Speaking Out for Homeless Kids

Speaking Out for Homeless Kids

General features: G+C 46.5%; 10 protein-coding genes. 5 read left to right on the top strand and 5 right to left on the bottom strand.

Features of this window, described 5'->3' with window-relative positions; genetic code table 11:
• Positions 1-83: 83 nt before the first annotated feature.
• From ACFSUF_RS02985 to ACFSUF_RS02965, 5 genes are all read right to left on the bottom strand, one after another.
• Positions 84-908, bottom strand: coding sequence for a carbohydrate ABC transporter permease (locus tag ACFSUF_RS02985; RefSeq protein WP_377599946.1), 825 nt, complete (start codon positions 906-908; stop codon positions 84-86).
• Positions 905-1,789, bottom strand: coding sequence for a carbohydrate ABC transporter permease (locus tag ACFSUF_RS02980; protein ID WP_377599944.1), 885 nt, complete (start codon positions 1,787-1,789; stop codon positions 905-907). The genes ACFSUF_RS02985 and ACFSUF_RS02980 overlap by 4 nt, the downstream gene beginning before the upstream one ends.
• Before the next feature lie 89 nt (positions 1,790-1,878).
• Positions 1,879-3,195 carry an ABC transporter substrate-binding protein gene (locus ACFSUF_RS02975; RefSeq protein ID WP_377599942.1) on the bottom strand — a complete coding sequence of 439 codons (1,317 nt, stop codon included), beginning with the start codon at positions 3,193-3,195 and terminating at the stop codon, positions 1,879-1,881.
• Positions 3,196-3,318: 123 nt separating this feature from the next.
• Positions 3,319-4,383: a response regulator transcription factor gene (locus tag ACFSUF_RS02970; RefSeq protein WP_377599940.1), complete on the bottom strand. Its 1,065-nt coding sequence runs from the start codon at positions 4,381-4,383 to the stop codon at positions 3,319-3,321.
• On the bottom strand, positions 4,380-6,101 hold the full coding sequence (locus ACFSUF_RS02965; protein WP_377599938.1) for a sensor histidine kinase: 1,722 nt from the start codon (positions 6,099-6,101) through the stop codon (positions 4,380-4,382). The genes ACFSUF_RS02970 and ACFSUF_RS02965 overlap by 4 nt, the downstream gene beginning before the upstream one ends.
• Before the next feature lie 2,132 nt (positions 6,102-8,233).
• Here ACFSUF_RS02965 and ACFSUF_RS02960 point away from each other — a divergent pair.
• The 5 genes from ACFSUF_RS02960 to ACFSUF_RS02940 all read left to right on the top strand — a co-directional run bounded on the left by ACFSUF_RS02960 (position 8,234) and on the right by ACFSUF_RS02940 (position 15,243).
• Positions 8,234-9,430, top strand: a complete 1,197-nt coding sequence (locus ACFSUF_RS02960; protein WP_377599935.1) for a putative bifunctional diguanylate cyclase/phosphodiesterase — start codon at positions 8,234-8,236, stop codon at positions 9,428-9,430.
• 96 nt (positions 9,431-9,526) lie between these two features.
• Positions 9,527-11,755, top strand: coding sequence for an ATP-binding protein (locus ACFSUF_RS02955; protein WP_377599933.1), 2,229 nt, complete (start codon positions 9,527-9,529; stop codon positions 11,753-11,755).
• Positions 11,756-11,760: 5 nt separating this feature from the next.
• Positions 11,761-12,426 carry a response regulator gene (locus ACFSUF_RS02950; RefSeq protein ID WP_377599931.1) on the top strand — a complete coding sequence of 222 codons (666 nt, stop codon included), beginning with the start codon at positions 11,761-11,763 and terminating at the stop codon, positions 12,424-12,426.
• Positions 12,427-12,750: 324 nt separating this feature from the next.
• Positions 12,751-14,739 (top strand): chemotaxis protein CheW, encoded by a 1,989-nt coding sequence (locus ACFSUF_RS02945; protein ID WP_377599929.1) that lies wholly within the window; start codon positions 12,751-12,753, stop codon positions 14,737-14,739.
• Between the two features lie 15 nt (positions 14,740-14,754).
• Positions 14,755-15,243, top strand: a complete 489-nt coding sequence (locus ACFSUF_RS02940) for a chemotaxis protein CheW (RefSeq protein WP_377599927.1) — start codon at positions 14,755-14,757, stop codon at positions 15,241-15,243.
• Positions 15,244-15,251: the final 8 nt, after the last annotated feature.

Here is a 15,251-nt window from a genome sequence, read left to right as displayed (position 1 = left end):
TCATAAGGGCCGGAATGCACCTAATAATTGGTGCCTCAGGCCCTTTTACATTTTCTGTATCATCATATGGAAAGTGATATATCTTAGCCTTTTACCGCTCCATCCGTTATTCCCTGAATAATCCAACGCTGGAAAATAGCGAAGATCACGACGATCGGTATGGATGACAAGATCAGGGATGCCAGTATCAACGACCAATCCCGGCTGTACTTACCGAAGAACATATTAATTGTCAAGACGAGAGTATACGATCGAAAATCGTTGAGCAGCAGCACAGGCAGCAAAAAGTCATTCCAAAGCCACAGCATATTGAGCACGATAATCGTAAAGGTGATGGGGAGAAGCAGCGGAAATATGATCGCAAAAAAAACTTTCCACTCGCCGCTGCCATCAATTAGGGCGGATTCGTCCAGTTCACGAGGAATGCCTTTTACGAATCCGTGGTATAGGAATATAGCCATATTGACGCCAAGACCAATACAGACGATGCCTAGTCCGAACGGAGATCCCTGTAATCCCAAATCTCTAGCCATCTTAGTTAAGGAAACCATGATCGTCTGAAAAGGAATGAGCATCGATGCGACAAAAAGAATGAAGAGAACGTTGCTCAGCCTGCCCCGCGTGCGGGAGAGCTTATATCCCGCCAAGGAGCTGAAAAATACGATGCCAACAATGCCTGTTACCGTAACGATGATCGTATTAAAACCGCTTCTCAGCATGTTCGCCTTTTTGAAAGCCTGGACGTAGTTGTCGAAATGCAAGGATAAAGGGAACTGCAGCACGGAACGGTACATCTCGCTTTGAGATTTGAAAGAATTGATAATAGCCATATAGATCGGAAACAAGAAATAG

I bought a house back in March. It wasn’t the ideal time with my son getting ready to graduate, and the thought of uprooting our little family in his last months before high school graduation was not something I wanted to do. However, my landlords were listing the house I’d been renting, and an opportunity to purchase my own home landed in my lap. During that time, my son barely paid attention, as his mind was already on his future and his life in college. My daughter, on the other hand, looked over every inch of our new home with me. We’d walk through the empty house and she’d talk about where our things could go and share ideas about how she and I would live (even what we’d eat) in our new home. We fell in love with it together and today, big brother all moved out, she and I make terrific ‘roomies,’ all set to enjoy her last couple of years at home.   Home. Every child should have the comfort of home, yet every child does not. In Henderson County, during the 2013-2014 school year, 314 students were counted as homeless. Of those students, 86 are what we call ‘unaccompanied homeless youth,’ or rather, youth experiencing homelessness who are not in the physical custody of a parent or guardian. These children live in a variety of unsafe situations throughout our community including cars, parks, shelters, motels or ‘couch surfing,’ going from one friend’s house to another The National Association for the Education of Homeless Children and Youth reports that nationwide, it is estimated that approximately1.6 to...